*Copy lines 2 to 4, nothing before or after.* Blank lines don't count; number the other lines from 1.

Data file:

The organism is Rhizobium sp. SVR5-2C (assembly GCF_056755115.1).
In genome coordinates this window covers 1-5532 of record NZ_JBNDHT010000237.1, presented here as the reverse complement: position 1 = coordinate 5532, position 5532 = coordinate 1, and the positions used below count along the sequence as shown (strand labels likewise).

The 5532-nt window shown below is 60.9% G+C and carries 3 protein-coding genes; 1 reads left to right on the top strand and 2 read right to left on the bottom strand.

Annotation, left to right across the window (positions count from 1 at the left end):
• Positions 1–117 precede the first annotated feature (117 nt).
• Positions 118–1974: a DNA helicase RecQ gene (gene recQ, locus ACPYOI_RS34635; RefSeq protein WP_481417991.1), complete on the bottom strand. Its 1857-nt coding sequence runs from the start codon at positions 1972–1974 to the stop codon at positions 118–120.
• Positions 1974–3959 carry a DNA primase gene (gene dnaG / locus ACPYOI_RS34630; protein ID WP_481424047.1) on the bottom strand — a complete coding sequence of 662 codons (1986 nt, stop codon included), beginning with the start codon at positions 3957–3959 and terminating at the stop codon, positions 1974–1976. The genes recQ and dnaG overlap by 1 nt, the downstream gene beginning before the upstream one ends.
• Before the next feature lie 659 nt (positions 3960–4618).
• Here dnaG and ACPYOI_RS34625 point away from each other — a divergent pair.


In genome coordinates this window covers 1-5532 of record NZ_JBNDHT010000237.1, presented here as the reverse complement: position 1 = coordinate 5532, position 5532 = coordinate 1, and the positions used below count along the sequence as shown (strand labels likewise).

The 5532-nt window shown below is 60.9% G+C and carries 3 protein-coding genes; 1 reads left to right on the top strand and 2 read right to left on the bottom strand.

Annotation, left to right across the window (positions count from 1 at the left end):